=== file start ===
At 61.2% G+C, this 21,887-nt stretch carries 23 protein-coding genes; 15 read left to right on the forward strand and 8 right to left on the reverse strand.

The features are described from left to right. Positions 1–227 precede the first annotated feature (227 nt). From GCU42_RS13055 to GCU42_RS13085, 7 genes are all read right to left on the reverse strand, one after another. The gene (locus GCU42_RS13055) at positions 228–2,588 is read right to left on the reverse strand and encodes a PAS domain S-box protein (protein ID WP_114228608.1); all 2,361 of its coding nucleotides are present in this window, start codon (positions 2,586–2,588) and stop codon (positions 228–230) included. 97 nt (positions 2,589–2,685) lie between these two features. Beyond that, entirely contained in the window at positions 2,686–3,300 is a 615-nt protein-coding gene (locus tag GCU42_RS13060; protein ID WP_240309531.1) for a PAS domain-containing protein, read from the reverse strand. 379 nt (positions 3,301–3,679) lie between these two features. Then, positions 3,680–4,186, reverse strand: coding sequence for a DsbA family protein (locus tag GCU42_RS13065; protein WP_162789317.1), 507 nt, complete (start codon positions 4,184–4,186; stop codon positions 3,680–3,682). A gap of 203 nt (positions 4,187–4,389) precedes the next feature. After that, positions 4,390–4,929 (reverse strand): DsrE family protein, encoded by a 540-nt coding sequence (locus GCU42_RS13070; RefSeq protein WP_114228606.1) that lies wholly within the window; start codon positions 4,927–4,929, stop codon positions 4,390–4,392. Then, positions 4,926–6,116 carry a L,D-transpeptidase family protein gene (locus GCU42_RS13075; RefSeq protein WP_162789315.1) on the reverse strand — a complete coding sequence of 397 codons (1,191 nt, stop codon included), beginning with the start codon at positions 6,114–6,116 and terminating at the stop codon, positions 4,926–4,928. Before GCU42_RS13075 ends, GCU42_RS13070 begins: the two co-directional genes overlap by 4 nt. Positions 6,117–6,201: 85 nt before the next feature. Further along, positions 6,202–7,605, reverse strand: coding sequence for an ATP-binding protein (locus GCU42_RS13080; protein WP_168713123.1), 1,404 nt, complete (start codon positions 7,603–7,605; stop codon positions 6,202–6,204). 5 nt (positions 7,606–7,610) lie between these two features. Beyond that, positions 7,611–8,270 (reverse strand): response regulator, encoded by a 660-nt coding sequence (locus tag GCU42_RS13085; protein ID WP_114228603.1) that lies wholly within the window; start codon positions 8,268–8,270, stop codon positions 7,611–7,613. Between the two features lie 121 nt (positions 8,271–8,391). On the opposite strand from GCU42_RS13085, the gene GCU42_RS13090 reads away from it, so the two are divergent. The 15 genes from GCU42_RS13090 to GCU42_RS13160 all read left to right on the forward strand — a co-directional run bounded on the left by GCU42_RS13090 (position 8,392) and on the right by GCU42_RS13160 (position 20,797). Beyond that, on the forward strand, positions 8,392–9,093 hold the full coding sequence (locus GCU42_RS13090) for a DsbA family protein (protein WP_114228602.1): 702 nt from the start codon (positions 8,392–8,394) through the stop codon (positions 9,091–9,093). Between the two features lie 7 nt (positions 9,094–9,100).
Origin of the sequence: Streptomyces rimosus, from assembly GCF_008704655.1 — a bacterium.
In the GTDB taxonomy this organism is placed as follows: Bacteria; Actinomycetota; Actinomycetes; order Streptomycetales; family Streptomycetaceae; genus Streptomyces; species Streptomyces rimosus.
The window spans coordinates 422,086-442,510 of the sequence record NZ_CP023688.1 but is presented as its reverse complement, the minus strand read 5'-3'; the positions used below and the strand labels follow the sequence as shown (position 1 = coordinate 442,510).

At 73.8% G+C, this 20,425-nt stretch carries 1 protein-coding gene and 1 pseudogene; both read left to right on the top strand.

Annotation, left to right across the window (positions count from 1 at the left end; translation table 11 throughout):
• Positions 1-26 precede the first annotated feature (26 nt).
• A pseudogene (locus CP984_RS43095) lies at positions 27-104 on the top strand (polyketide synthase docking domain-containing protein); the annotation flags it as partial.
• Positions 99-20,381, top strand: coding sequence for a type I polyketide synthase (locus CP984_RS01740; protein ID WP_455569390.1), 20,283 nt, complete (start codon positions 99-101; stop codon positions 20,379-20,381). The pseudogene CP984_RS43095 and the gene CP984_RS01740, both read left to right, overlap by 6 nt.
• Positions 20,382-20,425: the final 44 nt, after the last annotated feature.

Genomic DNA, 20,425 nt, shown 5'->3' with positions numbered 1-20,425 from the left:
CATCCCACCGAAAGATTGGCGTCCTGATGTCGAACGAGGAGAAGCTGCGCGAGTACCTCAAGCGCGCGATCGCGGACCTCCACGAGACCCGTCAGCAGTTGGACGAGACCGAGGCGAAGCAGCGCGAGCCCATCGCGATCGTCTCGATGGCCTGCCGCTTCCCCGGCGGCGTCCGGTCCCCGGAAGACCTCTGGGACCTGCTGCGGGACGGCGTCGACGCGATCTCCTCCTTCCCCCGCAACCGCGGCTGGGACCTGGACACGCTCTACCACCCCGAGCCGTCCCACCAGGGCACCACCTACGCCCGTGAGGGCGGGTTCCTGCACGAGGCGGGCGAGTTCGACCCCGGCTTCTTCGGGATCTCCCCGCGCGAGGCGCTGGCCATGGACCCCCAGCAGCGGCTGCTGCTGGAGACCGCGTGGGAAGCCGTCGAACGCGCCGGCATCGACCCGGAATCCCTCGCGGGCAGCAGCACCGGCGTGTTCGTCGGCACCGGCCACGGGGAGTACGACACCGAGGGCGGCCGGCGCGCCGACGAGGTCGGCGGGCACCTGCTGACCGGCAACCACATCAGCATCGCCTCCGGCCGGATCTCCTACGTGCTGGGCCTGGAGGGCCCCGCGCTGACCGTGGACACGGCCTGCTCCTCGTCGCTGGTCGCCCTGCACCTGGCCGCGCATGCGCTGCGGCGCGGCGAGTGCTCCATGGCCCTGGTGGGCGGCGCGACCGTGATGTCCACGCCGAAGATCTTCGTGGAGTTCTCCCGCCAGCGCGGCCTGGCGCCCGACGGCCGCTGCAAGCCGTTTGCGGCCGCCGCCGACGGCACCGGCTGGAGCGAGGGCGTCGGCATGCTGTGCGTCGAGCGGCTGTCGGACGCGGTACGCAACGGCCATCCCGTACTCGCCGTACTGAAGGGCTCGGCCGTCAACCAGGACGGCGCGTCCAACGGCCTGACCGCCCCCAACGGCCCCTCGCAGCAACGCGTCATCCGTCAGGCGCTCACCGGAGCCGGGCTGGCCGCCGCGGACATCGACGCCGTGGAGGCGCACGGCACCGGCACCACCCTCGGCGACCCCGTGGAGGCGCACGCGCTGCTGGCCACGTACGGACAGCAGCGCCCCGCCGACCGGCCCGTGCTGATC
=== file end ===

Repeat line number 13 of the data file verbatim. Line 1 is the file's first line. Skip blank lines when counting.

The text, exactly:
CATCCCACCGAAAGATTGGCGTCCTGATGTCGAACGAGGAGAAGCTGCGCGAGTACCTCAAGCGCGCGATCGCGGACCTCCACGAGACCCGTCAGCAGTTGGACGAGACCGAGGCGAAGCAGCGCGAGCCCATCGCGATCGTCTCGATGGCCTGCCGCTTCCCCGGCGGCGTCCGGTCCCCGGAAGACCTCTGGGACCTGCTGCGGGACGGCGTCGACGCGATCTCCTCCTTCCCCCGCAACCGCGGCTGGGACCTGGACACGCTCTACCACCCCGAGCCGTCCCACCAGGGCACCACCTACGCCCGTGAGGGCGGGTTCCTGCACGAGGCGGGCGAGTTCGACCCCGGCTTCTTCGGGATCTCCCCGCGCGAGGCGCTGGCCATGGACCCCCAGCAGCGGCTGCTGCTGGAGACCGCGTGGGAAGCCGTCGAACGCGCCGGCATCGACCCGGAATCCCTCGCGGGCAGCAGCACCGGCGTGTTCGTCGGCACCGGCCACGGGGAGTACGACACCGAGGGCGGCCGGCGCGCCGACGAGGTCGGCGGGCACCTGCTGACCGGCAACCACATCAGCATCGCCTCCGGCCGGATCTCCTACGTGCTGGGCCTGGAGGGCCCCGCGCTGACCGTGGACACGGCCTGCTCCTCGTCGCTGGTCGCCCTGCACCTGGCCGCGCATGCGCTGCGGCGCGGCGAGTGCTCCATGGCCCTGGTGGGCGGCGCGACCGTGATGTCCACGCCGAAGATCTTCGTGGAGTTCTCCCGCCAGCGCGGCCTGGCGCCCGACGGCCGCTGCAAGCCGTTTGCGGCCGCCGCCGACGGCACCGGCTGGAGCGAGGGCGTCGGCATGCTGTGCGTCGAGCGGCTGTCGGACGCGGTACGCAACGGCCATCCCGTACTCGCCGTACTGAAGGGCTCGGCCGTCAACCAGGACGGCGCGTCCAACGGCCTGACCGCCCCCAACGGCCCCTCGCAGCAACGCGTCATCCGTCAGGCGCTCACCGGAGCCGGGCTGGCCGCCGCGGACATCGACGCCGTGGAGGCGCACGGCACCGGCACCACCCTCGGCGACCCCGTGGAGGCGCACGCGCTGCTGGCCACGTACGGACAGCAGCGCCCCGCCGACCGGCCCGTGCTGATC